- Scalability: A cloud kitchen concept can be expanded easily geographically without investing in expensive real estate. Cloud kitchens opened with low investment amounts can help franchise companies grow their business.
- Increased Efficiency: Ghost kitchens run more efficiently than traditional dine-in restaurants. For obvious reasons, busy eating hours and wait times make the delivery process much more difficult in traditional restaurants. And in cloud kitchens, as the only focus is to prepare and deliver high-quality food, the whole process gets faster and easier.
- Competitive menu prices: Dark kitchens can use their resources to invest in new menu ingredients easily. Observing real-time customer data, restaurant operators can update their menu ingredients, set competitive prices and run their business much more effectively.
- Multiple brands and concepts under one roof: Cloud kitchens give flexibility to restaurants. Different delivery restaurants can operate from the same kitchen or the same restaurant can build many brands under one roof. For example, a restaurateur who offers Thai cuisine can decide to offer Indian cuisine as well.
Here is the workflow of cloud kitchens:
- Online orders come from customers.
- The kitchen receives the orders.
- The meals are cooked by chefs designated for each brand.
- The food gets packed.
- The food is delivered to the customers by delivery drivers.
What you need to know to run a cloud kitchen restaurant?
Cloud kitchen restaurants take orders from customers through telephone calls, online ordering platforms and websites. For a seamless online order-taking process, a virtual kitchen POS is a must for cloud kitchens. Also, a call-center tool is necessary to route the telephone orders to the kitchen.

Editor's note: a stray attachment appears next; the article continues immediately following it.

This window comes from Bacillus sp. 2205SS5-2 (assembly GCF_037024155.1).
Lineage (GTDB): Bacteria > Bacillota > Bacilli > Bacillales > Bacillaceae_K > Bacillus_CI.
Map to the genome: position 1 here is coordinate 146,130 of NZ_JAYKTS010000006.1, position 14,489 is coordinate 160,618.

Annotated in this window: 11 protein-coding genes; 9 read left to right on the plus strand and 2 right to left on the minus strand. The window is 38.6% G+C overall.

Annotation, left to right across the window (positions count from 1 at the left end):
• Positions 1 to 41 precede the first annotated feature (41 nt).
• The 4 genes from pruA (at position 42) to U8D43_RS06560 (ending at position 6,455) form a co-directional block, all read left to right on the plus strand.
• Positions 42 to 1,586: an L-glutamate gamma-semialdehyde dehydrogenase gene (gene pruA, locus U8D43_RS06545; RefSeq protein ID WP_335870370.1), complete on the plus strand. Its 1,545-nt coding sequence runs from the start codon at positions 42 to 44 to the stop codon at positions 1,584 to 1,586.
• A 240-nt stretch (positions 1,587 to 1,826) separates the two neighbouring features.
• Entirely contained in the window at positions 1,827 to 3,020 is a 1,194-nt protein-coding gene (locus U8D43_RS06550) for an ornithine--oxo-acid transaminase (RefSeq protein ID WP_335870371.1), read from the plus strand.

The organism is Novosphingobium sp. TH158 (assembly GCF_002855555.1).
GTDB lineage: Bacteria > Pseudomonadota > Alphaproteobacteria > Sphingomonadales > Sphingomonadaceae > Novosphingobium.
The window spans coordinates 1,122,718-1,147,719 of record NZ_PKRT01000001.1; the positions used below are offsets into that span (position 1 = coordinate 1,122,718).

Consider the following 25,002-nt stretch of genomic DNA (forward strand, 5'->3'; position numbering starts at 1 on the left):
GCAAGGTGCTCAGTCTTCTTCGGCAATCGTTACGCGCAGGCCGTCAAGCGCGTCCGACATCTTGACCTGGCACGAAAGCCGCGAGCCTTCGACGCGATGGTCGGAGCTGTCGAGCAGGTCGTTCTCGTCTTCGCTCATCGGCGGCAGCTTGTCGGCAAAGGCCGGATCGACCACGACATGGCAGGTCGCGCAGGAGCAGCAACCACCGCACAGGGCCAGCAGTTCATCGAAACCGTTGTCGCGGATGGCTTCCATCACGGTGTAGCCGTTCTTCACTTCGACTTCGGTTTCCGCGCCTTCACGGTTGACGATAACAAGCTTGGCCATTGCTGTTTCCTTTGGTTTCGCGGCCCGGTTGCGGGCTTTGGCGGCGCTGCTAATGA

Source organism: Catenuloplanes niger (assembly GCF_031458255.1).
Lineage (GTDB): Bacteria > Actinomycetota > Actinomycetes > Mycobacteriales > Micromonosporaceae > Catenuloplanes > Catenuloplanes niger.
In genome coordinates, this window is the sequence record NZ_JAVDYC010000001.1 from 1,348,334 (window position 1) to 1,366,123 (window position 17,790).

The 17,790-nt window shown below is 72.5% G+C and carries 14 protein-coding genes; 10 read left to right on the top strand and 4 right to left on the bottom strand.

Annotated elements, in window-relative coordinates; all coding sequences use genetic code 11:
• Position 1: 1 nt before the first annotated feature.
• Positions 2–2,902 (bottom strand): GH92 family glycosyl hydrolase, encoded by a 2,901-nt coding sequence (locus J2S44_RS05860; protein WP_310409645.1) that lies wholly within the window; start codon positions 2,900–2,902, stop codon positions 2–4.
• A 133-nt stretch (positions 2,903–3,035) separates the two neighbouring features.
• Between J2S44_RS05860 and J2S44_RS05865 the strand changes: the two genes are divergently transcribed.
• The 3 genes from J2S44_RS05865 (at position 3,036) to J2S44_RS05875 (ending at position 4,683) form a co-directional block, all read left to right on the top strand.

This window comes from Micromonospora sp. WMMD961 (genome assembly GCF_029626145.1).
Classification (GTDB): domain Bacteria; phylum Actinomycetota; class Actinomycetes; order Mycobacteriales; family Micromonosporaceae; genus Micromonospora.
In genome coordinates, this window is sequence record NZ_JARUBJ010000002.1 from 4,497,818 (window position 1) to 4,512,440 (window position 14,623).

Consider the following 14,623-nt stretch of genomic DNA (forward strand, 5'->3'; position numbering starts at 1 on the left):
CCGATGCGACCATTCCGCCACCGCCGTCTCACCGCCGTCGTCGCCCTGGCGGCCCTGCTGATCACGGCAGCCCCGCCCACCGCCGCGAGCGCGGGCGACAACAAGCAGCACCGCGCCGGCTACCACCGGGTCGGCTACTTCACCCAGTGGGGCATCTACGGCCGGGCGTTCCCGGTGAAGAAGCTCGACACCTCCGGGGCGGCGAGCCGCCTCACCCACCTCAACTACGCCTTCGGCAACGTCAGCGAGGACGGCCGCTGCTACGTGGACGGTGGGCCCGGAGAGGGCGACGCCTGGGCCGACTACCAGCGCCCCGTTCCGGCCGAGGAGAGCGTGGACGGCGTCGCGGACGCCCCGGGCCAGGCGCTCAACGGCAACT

Receiving the order
In cloud kitchens, if there are different brands under one roof, orders must be smoothly categorized. And each different menu item needs to be prepared by chefs designated to each brand. A kitchen display system is helpful to keep track of all orders and be in control of the ordering process.
Cloud kitchens don’t require any front-of-house employees such as waiters or hosting staff. However, because the main goal is to prepare high-quality food, the kitchen staff must be highly skilled. If you run multiple brands, your chefs must prepare the food that you offer for different brands perfectly. If not, there must be different chefs designated for each cuisine.
Multiple brands under the same roof can make managing inventory a little more difficult. But with a fully-integrated inventory management solution, restaurateurs can track food costs easily. A system user can check current inventory levels, see the most popular menu items and add new inventory items on the spot.
Since a cloud kitchen only relies on online and telephonic food orders, it is essential to build a digital presence. This helps customers to find their favorite brands with ease while increasing brand awareness. Based on real-time customer data, you can create personalized SMS and email campaigns and loyalty programs to deliver high ROI and increase customer satisfaction.
Maybe all you need is a cloud kitchen, not a physical restaurant space?
The National Restaurant Association estimated that the entire restaurant industry would lose $225 billion in the coming three months and shed five to seven million employees. Furthermore, restaurant analysts have been quoting an estimate that 75% of the independent restaurants that have been closed to protect Americans from the virus won’t make it.
But a complete cloud kitchen integration that meets all your needs can save your business…
Read more about What is a Cloud Kitchen? and How to Start?